For reference, the movie Pulp Fiction is notable for the nonlinear storytelling, and the Game of Thrones TV series is notable for jumping across vast regions to combine plots and culminate towards a central resolution (for better or worse execution).

At present, 12 or 13 episodes of about 10 minutes each (plus credits), would add up to 120 to 130 minutes - like a movie, but not.


Showrunner, Jason Carswell, is an intensely passionate advocate for FOEPATCHISM inclusive ethical social and project management. (Fair, Open, Ethical, Peaceful, Accountable, Transparent, Consistent, Honest, Inclusive, Social, Management) This includes actively promoting the open-source movement, crowd-sourcing, decentralizing all things, copyleft activism, self-reliance, sustainability, agorism, voluntaryism, etc. Therefore, it would be hypocritical to not try to develop this series openly and inclusively*, on Projex.Wiki and/or via other communications. This would include budgets, planning, schedules, and of course the final product. Open book policy.

* Inclusively means anyone is not just passively allowed but encouraged to join and openly participate constructively (rather than the woke meaning of racist forced diversity). Aside from negative activity (which may require clear definitions) we won't discriminate for any reasons, though we may be forced to use closed/private communications.

Ideally, after the series has met its contractual obligations with TV1, the episodes, raw video utilized, and additional unused recordings might be shared copyright-free, made freely available for sharing, researching, archiving, and for anyone (ie. Windsor Media Center and Internet students) to edit with as they see fit. Hopefully folks might be inspired to create fan edits, feature films, or documentaries with supplemental content.


An accurate, reasonable budget and schedule will require consulting with experienced professionals.

Something of a routine, format, and expected results can develop with a capable production team, and showrunner Jason Carswell would learn and gain experience producing his Maple Fringe Majority, television series pitch Key Jangling, television series pitch - and ideally he'd eventually be able to simultaneously further develop his The Rendezvous television series pitch in the background of that production.


Jason Carswell can confidently wear many hats (producer, creative director, screenwriter, production manager, storyboarder, editor, animation director, animation supervisor, animator, graphic designer, art director, etc.), alone, but would prefer to lead a small tight capable team, recognizing his limitations and inexperience as live-action director, camera operator, sound recorder, sound engineer, interviewer, performer, music composer, with vanities (hair, makeup, wardrobe), etc.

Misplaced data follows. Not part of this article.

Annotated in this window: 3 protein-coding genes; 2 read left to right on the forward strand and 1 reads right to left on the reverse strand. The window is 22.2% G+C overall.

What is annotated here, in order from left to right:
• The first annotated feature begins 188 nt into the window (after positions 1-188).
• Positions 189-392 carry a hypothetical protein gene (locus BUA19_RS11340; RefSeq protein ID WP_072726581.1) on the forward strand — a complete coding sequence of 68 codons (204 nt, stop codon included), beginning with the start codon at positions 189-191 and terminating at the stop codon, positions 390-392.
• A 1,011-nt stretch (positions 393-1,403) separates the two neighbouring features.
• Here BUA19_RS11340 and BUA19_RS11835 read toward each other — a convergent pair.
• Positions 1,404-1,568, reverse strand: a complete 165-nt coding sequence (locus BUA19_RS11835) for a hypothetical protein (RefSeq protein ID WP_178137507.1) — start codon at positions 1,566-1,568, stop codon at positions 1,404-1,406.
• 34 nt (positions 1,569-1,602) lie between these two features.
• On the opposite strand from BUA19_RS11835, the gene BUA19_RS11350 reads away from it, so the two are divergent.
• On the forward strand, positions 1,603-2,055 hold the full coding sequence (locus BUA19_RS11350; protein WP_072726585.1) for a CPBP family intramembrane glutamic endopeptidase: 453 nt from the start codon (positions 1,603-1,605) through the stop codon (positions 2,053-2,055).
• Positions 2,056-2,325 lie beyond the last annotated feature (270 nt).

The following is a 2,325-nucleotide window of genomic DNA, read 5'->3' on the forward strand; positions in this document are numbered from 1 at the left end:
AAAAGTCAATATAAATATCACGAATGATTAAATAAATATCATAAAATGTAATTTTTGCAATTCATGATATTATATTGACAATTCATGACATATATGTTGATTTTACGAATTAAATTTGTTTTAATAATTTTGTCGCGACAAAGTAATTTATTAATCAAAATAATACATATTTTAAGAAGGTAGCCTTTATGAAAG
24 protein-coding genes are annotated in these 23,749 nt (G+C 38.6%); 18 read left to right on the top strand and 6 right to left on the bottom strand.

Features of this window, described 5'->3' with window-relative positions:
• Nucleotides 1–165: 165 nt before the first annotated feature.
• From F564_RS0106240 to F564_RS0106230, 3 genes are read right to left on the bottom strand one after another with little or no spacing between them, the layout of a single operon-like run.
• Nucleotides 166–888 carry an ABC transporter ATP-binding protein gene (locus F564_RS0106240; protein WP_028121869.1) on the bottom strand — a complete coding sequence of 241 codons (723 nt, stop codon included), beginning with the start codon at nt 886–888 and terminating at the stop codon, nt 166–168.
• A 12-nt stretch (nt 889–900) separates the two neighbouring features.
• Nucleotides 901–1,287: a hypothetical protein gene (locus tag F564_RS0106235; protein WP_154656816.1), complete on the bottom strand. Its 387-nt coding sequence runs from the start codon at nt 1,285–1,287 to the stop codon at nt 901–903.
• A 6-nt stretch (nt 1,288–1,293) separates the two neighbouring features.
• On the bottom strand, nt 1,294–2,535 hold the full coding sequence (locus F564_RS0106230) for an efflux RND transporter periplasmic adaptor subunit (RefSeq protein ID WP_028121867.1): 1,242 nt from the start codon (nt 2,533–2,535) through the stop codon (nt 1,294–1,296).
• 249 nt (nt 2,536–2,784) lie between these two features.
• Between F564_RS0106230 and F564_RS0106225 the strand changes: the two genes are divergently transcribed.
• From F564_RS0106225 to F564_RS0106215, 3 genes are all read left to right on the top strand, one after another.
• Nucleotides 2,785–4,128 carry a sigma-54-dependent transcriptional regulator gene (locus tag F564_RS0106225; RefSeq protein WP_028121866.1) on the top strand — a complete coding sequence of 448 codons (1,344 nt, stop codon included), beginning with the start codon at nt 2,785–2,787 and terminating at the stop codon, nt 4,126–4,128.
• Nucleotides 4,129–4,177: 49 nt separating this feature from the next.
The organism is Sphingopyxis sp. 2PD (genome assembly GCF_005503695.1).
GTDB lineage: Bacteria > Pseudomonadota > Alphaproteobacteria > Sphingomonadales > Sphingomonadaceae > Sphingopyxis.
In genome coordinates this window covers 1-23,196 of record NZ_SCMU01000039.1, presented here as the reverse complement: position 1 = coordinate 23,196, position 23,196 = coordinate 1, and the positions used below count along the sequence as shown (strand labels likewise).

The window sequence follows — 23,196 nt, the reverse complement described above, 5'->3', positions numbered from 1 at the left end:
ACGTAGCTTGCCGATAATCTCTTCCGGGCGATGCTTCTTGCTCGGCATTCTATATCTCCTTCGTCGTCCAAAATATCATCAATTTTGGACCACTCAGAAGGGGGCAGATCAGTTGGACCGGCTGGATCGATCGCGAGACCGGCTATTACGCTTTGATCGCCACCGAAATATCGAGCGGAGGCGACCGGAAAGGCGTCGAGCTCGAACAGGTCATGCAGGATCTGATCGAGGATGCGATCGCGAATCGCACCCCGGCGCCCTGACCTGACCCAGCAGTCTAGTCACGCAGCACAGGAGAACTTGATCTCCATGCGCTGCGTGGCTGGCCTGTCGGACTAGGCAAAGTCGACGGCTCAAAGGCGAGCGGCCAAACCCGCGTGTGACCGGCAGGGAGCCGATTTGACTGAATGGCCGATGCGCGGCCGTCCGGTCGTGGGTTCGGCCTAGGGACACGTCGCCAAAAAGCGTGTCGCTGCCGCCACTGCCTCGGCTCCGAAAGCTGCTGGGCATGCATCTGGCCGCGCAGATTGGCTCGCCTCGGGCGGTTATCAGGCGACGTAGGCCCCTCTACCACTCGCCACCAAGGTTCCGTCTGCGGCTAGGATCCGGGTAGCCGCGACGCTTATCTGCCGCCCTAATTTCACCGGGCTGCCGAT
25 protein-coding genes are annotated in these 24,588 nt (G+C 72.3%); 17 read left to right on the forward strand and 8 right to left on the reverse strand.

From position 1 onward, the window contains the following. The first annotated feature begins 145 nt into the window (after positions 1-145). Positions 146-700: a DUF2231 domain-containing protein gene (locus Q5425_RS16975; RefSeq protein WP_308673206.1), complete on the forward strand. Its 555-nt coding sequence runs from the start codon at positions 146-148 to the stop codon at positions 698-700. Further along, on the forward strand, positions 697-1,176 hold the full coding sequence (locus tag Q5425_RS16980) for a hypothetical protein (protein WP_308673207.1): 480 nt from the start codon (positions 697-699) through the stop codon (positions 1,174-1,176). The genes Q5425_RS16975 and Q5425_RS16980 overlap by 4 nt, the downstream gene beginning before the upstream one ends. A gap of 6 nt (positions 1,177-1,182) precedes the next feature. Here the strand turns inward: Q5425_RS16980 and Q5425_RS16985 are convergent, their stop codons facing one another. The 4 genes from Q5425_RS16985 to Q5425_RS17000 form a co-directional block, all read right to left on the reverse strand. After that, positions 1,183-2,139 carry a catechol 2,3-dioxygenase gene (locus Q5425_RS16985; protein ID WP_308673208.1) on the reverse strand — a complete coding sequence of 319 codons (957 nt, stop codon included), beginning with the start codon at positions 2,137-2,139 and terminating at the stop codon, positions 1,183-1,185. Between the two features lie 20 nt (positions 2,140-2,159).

On The Rendezvous, Jason is interested in writing, storyboarding, producing, casting, production management, creative direction, art direction, editing, post-production, etc., but is not interested in performance-related jobs like live-action directing, acting, etc. and would leave that to those with more expertise in hopes of better results.

Resources to verify:

☐ TV1 budget covers art department expenses (costuming, props, sets, etc.)
☐ TV1 lends all camera, lighting, and audio gear
☐ TV1 budget covers cast (actors)
☐ TV1 budget covers crew (camera men, sound, vanities, etc)
☐ TV1 budget covers post-production workstations (editing, animation, etc)
☐ TV1 budget covers editors, music, sound engineering, post-production
☐ TV1 budget covers promotional website?, design?, social media?

Resources to request:

☐ compensation sufficient for professional filmmaker and showrunner Jason Carswell
☐ for development and pre-production (treatments, screenwriting, production management, producing, etc.)
☐ for production, producing, and creative direction
☐ for post-production (editing, animation, promotion, social media, etc.)



An accurate, reasonable budget and schedule will require consulting with experienced professionals.

Full disclosure

This page and these projects may seem overly obvious, self explanatory, excessively linked, etc. Not only are these pages for TV1 producers, but they're illustrative of projects that anyone may create on Projex.Wiki, and might develop into suitable teaching tools for the Windsor Media Center and beyond.

See also